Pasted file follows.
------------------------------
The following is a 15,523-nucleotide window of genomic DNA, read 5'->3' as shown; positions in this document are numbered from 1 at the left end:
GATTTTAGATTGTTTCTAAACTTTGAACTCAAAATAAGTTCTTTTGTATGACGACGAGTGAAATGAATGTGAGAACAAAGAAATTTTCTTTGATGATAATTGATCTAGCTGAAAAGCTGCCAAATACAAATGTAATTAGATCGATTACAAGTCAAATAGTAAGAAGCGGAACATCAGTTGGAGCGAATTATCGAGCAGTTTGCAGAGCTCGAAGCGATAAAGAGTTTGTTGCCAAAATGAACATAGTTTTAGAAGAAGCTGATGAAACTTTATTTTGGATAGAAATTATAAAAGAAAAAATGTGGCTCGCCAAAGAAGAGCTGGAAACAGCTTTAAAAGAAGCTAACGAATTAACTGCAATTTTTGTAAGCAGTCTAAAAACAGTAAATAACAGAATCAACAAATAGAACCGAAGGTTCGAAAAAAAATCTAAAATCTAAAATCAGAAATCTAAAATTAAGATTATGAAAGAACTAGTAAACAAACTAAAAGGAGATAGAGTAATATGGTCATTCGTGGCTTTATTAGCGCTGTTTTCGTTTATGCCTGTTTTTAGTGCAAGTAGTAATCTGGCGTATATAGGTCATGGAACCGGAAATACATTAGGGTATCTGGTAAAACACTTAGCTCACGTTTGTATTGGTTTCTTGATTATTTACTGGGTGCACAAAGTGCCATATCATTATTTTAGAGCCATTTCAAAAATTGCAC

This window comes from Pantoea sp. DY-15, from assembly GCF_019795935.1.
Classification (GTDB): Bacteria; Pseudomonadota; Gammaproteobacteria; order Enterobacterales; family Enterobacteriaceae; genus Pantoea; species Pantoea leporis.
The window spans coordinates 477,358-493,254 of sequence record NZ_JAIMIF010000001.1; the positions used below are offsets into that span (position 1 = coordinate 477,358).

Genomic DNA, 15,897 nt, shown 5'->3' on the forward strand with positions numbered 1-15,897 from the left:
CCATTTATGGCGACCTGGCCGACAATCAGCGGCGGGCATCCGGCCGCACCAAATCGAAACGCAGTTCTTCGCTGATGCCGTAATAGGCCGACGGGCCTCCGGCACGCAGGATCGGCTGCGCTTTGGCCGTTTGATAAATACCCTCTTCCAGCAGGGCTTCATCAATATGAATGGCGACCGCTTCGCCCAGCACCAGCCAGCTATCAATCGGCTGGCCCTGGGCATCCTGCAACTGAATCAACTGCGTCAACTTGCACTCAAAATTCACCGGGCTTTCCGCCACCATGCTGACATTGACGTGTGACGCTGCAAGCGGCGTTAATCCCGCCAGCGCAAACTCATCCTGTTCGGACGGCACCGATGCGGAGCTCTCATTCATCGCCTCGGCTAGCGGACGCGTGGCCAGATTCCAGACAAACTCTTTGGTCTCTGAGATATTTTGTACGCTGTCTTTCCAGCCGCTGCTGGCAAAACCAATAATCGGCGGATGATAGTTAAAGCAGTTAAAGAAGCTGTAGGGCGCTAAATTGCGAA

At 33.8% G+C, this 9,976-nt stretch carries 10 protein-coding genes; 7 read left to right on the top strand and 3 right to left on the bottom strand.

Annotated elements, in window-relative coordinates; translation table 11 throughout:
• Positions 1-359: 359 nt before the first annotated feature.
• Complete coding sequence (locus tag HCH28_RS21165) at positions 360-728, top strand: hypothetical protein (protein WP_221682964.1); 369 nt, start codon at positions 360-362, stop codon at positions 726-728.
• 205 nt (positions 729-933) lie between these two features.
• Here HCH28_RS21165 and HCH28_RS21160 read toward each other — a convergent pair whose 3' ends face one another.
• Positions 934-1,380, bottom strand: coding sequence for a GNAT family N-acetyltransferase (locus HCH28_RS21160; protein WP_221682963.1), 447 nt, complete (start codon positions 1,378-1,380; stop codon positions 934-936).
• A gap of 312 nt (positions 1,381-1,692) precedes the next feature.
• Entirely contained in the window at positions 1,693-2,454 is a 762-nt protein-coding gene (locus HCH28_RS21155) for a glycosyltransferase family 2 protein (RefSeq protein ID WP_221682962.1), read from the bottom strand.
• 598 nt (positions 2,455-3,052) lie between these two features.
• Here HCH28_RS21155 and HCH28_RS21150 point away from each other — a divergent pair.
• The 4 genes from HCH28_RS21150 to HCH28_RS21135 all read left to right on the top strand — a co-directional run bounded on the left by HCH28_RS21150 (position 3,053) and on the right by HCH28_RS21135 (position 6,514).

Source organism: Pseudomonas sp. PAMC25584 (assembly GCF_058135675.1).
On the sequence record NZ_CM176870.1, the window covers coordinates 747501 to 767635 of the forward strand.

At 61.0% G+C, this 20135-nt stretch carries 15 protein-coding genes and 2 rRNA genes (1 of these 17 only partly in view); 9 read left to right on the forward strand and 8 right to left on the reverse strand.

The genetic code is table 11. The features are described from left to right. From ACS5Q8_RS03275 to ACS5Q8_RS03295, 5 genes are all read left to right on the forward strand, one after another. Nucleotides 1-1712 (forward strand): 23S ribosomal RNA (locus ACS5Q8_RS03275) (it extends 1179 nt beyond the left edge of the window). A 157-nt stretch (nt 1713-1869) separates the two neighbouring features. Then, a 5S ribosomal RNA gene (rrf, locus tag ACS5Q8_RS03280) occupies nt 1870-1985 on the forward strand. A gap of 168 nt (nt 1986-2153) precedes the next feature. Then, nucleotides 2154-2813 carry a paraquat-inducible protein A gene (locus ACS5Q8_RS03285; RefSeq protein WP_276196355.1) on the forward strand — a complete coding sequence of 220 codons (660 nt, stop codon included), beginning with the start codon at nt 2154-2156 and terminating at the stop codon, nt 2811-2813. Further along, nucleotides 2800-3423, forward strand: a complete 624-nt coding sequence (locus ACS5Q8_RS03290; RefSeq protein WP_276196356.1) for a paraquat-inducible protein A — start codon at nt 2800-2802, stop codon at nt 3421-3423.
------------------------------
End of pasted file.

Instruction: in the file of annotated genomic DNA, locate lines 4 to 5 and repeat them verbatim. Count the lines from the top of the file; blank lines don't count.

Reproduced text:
Classification (GTDB): Bacteria; Pseudomonadota; Gammaproteobacteria; order Enterobacterales; family Enterobacteriaceae; genus Pantoea; species Pantoea leporis.
The window spans coordinates 477,358-493,254 of sequence record NZ_JAIMIF010000001.1; the positions used below are offsets into that span (position 1 = coordinate 477,358).